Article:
Similar reference characters indicate corresponding parts throughout the several views in the drawing.
Referring to the drawing in detail, the bottle comprises a body I0, in this instance shown made from glass although it may be made from any other suitable material, which constitutes a container for liquid II, as for example, writing ink,v 5 the top of the body I0 being formed with an externally threaded nipple l 2 so that the said bottle may be lled or emptied therethrough. Engageable with the nipple I2 is a separable neck I3 which constitutes the mouth to the bottle.
The neck I3 is formed at its inner end with an externally threaded collar-like coupling portion I4 for threaded engagement with the nipple I 3 on the body Il) of the bottle and in this fashion the neck is separably joined therewith. Interiorly of the neck I3, next to the collar-like portion I4, is an annular shoulder I5 to provide a seat for an expansible cork or packing I6 carried Iby separably connected male and female parts I'I and I8, respectively, these being separably joined by the companion threads I9 formed on the respective parts. The part Il is accommodated in the annular shoulder I5 to locate the part I8 within the neck I3 and this part has the dished area 20 with a center opening ZI communicative with the 25 center opening 22 in the part I'I through which communication is had between the body I0 and the neck I3, as will be clearly apparent in Figures 1, 2 and 3 of the drawing.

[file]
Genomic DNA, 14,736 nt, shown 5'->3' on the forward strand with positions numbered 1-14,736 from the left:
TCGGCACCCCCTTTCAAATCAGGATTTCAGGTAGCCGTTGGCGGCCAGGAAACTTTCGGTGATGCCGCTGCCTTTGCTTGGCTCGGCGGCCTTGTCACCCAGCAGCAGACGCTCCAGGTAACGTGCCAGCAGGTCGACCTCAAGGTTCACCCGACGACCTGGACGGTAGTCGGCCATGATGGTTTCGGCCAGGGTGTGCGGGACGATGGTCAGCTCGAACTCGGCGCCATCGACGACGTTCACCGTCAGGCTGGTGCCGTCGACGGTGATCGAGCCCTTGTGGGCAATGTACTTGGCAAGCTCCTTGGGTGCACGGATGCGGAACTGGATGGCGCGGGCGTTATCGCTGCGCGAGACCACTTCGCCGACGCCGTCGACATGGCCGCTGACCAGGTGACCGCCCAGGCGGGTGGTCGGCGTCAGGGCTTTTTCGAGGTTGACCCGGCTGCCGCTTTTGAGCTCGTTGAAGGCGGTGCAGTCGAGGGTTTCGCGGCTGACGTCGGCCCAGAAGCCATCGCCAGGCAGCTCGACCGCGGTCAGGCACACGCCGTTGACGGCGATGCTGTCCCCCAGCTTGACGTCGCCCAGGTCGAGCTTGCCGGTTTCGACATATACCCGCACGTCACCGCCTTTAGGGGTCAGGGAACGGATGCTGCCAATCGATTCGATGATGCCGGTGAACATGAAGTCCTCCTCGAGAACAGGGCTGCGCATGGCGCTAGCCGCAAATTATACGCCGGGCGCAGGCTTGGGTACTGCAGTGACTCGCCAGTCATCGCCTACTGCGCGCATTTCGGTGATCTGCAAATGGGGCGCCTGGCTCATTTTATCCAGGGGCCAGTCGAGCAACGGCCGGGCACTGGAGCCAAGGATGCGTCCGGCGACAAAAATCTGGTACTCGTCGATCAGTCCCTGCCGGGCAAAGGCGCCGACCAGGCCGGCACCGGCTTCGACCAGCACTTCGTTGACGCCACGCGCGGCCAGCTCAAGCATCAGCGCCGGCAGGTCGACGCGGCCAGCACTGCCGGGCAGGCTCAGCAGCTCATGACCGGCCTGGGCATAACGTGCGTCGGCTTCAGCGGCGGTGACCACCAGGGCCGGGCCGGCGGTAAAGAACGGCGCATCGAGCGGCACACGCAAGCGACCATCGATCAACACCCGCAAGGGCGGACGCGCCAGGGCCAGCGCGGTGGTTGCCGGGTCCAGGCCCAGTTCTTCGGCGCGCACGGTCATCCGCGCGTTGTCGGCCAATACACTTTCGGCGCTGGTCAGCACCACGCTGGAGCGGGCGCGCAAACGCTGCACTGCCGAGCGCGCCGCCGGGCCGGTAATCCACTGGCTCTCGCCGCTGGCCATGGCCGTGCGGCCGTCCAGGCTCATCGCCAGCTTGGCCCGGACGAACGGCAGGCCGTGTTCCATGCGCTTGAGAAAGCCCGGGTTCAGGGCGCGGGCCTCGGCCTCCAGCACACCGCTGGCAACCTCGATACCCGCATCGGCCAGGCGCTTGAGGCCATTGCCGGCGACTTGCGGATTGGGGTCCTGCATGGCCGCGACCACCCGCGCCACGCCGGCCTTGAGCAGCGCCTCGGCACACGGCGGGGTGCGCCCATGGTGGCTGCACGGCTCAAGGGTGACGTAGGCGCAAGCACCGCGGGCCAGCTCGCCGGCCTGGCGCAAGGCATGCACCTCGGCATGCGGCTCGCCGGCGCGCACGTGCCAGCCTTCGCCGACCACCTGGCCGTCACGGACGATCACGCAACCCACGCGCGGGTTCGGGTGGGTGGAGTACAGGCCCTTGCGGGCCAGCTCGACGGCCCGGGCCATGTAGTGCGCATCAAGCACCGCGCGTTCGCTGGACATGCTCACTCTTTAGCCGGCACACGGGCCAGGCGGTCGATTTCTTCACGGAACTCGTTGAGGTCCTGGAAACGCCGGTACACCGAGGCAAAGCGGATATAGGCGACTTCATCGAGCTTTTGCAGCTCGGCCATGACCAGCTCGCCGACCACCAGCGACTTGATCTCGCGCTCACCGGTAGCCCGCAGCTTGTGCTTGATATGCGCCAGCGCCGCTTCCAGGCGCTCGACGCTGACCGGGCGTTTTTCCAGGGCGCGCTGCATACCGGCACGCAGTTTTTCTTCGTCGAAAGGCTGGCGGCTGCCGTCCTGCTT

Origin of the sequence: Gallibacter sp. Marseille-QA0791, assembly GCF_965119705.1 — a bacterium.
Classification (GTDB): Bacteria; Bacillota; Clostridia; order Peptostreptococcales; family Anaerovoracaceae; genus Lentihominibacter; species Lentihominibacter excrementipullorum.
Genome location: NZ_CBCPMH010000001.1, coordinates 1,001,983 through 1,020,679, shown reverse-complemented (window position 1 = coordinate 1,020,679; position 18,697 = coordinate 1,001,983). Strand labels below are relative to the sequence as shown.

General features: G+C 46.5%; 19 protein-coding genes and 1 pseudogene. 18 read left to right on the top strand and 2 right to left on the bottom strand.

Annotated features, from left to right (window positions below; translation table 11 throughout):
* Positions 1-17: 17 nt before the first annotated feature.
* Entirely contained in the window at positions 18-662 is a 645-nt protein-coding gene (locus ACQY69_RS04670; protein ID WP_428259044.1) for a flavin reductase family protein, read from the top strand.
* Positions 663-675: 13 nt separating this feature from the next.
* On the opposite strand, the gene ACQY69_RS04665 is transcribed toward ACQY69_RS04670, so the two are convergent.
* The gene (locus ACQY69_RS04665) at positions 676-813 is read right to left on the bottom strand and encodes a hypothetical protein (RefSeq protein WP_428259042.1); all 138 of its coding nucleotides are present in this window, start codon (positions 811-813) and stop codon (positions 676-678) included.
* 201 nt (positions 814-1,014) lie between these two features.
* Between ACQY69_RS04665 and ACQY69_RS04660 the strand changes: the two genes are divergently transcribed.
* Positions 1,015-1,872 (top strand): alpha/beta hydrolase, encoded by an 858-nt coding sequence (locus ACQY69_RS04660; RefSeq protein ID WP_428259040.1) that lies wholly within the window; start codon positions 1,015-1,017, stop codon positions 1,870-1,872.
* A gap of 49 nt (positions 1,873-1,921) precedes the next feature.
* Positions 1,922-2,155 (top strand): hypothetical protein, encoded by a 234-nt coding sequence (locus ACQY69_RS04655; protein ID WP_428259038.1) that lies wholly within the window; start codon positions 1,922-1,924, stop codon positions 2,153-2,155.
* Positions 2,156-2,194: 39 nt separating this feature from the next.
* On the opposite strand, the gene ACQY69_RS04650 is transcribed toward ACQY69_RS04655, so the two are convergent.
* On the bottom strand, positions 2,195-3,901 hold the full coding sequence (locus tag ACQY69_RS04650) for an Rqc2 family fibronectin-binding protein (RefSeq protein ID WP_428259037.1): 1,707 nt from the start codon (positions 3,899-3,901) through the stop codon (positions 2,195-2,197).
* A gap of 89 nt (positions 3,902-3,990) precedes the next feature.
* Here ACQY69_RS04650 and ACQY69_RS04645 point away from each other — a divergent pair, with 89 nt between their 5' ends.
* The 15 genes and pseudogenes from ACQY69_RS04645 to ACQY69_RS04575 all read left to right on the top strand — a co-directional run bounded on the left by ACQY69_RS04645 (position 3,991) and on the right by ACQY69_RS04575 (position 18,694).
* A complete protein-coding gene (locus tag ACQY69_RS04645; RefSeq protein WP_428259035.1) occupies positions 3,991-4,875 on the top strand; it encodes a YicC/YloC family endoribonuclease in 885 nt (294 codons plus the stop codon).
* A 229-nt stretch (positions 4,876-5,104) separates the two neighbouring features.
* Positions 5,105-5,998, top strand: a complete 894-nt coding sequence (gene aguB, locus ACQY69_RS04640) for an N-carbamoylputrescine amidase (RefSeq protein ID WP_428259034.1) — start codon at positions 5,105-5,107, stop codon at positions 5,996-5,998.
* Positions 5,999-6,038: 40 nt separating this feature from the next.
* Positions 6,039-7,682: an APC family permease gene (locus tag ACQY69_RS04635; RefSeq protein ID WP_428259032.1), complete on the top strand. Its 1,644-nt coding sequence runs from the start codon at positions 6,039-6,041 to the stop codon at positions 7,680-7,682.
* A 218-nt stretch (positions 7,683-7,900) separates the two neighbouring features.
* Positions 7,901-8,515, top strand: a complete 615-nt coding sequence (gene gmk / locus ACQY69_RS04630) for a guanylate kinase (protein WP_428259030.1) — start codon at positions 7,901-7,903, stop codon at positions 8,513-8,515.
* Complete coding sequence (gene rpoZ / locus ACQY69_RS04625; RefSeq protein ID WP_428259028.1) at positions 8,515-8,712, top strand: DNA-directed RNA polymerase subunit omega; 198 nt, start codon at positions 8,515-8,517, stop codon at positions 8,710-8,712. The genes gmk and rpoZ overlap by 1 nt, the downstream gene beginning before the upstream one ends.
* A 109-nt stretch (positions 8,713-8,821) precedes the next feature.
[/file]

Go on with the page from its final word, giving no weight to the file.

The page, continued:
The part Il, concentrically of its opening 22, is formed with a raised valve seat 23 for engagement with a valve 24, its stem 25 being separably connected with a ball weight 26, the stem being loose in the opening 22 in the part I'I, so that when the bottle is in normal upstanding position the valve 24 will become automatically seated under the action of the weight 26 to close communication between the body I 0 and the neck I3 and on inverting the bottle from its normal upstanding position the valve 24 will leave its seat and communication will be had between the body and the neck of the bottle. The weight 26, next to the stem 25, is provided with a spacing spider 21 which prevents the ball from closing the openr ing 22 on the inverting of the bottle, so that the o iiow of contents of said bottle will not be interrupted, to the neck I3 as this spider 21 avoids the ball 26 seating in the opening 22, as will be apparent. 50
It will lbe clear that the cork or packing I 6 will frictionally hold the parts I1 and I8 within the neck I3 of the bottle on the expanding of the said cork or packing.